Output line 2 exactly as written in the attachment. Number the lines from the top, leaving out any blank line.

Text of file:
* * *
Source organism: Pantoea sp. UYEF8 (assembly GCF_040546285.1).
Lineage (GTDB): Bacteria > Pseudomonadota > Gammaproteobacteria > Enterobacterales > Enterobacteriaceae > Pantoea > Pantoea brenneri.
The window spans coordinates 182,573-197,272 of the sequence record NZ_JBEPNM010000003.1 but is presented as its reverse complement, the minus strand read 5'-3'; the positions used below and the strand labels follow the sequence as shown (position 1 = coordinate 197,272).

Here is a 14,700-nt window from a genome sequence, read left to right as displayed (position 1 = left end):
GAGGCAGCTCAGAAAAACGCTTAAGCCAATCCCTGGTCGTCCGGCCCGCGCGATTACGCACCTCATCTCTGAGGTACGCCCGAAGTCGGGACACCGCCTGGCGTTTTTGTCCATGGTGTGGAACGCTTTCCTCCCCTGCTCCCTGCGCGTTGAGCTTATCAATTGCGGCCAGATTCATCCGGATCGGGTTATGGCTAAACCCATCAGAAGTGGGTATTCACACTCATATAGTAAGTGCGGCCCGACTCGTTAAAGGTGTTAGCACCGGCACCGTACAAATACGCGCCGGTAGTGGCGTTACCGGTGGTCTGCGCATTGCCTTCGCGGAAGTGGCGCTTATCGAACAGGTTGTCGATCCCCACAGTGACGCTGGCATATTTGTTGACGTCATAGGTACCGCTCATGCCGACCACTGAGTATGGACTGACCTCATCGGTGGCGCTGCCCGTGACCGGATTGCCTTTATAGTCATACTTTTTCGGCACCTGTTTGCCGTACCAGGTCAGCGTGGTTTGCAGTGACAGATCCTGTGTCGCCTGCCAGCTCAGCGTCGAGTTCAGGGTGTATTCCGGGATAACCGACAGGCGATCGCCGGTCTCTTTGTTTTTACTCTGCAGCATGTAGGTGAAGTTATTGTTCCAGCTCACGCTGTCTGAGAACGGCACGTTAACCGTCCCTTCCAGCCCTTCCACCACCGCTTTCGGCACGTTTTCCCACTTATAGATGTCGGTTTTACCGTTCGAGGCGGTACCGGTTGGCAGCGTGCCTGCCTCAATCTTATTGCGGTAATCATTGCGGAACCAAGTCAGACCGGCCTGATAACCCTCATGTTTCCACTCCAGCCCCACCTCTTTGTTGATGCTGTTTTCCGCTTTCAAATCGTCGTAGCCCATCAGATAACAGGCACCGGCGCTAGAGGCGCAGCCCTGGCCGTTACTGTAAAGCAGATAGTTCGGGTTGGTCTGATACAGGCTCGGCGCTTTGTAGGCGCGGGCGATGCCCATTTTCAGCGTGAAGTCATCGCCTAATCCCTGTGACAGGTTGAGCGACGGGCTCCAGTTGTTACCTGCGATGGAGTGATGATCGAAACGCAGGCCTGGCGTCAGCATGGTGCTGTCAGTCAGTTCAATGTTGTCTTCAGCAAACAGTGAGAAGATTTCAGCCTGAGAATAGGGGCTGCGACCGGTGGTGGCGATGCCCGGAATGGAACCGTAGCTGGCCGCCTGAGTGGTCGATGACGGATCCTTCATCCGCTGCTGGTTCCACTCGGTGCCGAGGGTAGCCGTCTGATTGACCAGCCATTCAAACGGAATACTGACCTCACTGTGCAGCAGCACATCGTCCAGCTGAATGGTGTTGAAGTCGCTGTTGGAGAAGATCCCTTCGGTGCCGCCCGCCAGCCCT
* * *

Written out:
Lineage (GTDB): Bacteria > Pseudomonadota > Gammaproteobacteria > Enterobacterales > Enterobacteriaceae > Pantoea > Pantoea brenneri.